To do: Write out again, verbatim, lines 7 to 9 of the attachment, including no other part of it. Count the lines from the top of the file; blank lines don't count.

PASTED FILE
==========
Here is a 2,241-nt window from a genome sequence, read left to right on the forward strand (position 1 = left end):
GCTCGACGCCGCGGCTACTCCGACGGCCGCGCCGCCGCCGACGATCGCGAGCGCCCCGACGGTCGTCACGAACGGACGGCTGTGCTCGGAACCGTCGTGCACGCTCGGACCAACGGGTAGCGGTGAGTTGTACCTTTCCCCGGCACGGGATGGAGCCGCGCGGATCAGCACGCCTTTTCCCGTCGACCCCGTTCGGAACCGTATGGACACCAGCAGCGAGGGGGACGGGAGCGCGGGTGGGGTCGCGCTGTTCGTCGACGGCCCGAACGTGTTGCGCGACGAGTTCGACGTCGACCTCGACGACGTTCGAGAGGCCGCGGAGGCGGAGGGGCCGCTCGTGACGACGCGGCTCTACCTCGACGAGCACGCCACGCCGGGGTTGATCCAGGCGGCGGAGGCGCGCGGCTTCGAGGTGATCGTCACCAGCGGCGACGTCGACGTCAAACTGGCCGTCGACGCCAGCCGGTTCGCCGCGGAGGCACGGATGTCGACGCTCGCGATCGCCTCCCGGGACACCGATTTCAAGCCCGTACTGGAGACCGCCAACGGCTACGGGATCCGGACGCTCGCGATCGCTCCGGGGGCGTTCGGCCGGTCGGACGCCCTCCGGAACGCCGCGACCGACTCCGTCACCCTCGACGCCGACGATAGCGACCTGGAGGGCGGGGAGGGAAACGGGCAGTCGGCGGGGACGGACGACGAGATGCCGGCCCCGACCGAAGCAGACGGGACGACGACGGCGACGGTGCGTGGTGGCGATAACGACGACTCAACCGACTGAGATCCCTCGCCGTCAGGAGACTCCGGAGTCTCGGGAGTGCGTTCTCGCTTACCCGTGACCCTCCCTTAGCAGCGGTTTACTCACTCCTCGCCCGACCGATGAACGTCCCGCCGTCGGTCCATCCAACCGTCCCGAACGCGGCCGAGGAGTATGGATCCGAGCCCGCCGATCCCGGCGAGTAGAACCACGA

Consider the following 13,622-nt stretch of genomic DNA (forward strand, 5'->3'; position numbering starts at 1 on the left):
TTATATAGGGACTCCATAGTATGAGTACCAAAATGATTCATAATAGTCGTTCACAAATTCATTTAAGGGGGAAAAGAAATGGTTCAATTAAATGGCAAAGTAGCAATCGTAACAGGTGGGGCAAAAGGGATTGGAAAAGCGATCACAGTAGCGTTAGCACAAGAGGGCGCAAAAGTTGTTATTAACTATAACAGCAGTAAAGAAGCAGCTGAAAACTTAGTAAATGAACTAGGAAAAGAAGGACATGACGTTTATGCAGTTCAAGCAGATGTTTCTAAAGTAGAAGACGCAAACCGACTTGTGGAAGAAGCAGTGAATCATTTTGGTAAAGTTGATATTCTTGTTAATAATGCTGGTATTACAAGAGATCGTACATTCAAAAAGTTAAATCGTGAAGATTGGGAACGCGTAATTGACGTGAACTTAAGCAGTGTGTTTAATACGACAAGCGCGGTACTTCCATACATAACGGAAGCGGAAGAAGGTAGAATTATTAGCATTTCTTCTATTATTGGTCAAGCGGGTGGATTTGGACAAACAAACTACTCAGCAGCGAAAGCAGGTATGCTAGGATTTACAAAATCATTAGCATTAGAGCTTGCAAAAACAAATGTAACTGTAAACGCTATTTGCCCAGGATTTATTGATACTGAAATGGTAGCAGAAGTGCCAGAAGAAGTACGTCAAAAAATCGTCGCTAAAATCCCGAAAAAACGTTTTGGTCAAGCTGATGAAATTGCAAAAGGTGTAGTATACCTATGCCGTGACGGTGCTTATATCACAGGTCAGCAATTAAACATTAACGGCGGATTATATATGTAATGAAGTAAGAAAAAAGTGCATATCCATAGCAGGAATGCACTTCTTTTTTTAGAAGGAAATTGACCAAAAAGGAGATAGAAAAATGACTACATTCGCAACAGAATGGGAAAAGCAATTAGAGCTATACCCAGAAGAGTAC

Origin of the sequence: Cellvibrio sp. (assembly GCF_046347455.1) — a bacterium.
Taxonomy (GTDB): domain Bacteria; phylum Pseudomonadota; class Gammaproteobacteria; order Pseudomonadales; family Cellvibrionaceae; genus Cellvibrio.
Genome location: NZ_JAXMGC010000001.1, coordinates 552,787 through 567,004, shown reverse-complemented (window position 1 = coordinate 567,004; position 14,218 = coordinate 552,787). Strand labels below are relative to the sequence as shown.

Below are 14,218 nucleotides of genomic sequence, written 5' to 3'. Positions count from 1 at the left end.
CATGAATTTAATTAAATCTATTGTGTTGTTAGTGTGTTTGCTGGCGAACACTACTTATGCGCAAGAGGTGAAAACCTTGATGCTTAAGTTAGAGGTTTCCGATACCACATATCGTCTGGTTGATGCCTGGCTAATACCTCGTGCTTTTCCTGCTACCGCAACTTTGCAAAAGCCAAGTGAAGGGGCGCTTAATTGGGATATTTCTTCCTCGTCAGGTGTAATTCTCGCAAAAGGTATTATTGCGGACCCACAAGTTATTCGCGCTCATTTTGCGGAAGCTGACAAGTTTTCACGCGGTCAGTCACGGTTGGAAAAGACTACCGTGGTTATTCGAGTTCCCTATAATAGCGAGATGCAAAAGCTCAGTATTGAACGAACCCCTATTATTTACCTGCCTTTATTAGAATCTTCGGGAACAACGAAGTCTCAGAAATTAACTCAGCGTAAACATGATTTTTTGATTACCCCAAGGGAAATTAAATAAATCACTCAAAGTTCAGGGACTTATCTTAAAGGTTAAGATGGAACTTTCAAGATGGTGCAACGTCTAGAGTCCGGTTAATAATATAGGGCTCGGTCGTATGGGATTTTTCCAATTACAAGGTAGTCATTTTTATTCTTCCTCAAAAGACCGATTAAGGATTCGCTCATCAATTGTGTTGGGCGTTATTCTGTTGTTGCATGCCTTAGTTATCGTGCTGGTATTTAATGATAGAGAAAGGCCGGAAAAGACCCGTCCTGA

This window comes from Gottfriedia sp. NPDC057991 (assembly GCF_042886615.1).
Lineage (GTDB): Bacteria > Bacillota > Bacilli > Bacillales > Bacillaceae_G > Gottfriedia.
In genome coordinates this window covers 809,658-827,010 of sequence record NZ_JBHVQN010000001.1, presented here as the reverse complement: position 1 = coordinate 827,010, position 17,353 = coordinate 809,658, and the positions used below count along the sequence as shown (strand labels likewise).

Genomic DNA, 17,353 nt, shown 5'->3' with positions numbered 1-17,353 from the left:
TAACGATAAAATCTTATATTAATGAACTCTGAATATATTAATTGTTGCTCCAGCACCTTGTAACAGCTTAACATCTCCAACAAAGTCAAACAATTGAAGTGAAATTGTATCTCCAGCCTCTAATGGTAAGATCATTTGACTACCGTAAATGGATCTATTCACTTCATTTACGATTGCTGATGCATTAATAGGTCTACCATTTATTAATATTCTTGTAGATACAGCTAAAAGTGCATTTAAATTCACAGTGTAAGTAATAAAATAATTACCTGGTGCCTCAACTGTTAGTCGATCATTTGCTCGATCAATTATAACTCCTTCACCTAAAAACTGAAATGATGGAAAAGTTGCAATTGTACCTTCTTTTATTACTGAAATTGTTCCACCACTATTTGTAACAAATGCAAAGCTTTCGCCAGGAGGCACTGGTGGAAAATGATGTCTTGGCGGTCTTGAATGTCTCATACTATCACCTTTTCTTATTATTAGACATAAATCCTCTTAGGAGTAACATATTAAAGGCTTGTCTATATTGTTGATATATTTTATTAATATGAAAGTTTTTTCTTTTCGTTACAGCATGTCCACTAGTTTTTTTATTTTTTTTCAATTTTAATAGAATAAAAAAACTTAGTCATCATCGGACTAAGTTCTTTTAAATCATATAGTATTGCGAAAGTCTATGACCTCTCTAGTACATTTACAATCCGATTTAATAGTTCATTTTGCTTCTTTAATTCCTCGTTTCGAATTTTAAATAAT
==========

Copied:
Genome location: NZ_JAXMGC010000001.1, coordinates 552,787 through 567,004, shown reverse-complemented (window position 1 = coordinate 567,004; position 14,218 = coordinate 552,787). Strand labels below are relative to the sequence as shown.

Below are 14,218 nucleotides of genomic sequence, written 5' to 3'. Positions count from 1 at the left end.
CATGAATTTAATTAAATCTATTGTGTTGTTAGTGTGTTTGCTGGCGAACACTACTTATGCGCAAGAGGTGAAAACCTTGATGCTTAAGTTAGAGGTTTCCGATACCACATATCGTCTGGTTGATGCCTGGCTAATACCTCGTGCTTTTCCTGCTACCGCAACTTTGCAAAAGCCAAGTGAAGGGGCGCTTAATTGGGATATTTCTTCCTCGTCAGGTGTAATTCTCGCAAAAGGTATTATTGCGGACCCACAAGTTATTCGCGCTCATTTTGCGGAAGCTGACAAGTTTTCACGCGGTCAGTCACGGTTGGAAAAGACTACCGTGGTTATTCGAGTTCCCTATAATAGCGAGATGCAAAAGCTCAGTATTGAACGAACCCCTATTATTTACCTGCCTTTATTAGAATCTTCGGGAACAACGAAGTCTCAGAAATTAACTCAGCGTAAACATGATTTTTTGATTACCCCAAGGGAAATTAAATAAATCACTCAAAGTTCAGGGACTTATCTTAAAGGTTAAGATGGAACTTTCAAGATGGTGCAACGTCTAGAGTCCGGTTAATAATATAGGGCTCGGTCGTATGGGATTTTTCCAATTACAAGGTAGTCATTTTTATTCTTCCTCAAAAGACCGATTAAGGATTCGCTCATCAATTGTGTTGGGCGTTATTCTGTTGTTGCATGCCTTAGTTATCGTGCTGGTATTTAATGATAGAGAAAGGCCGGAAAAGACCCGTCCTGA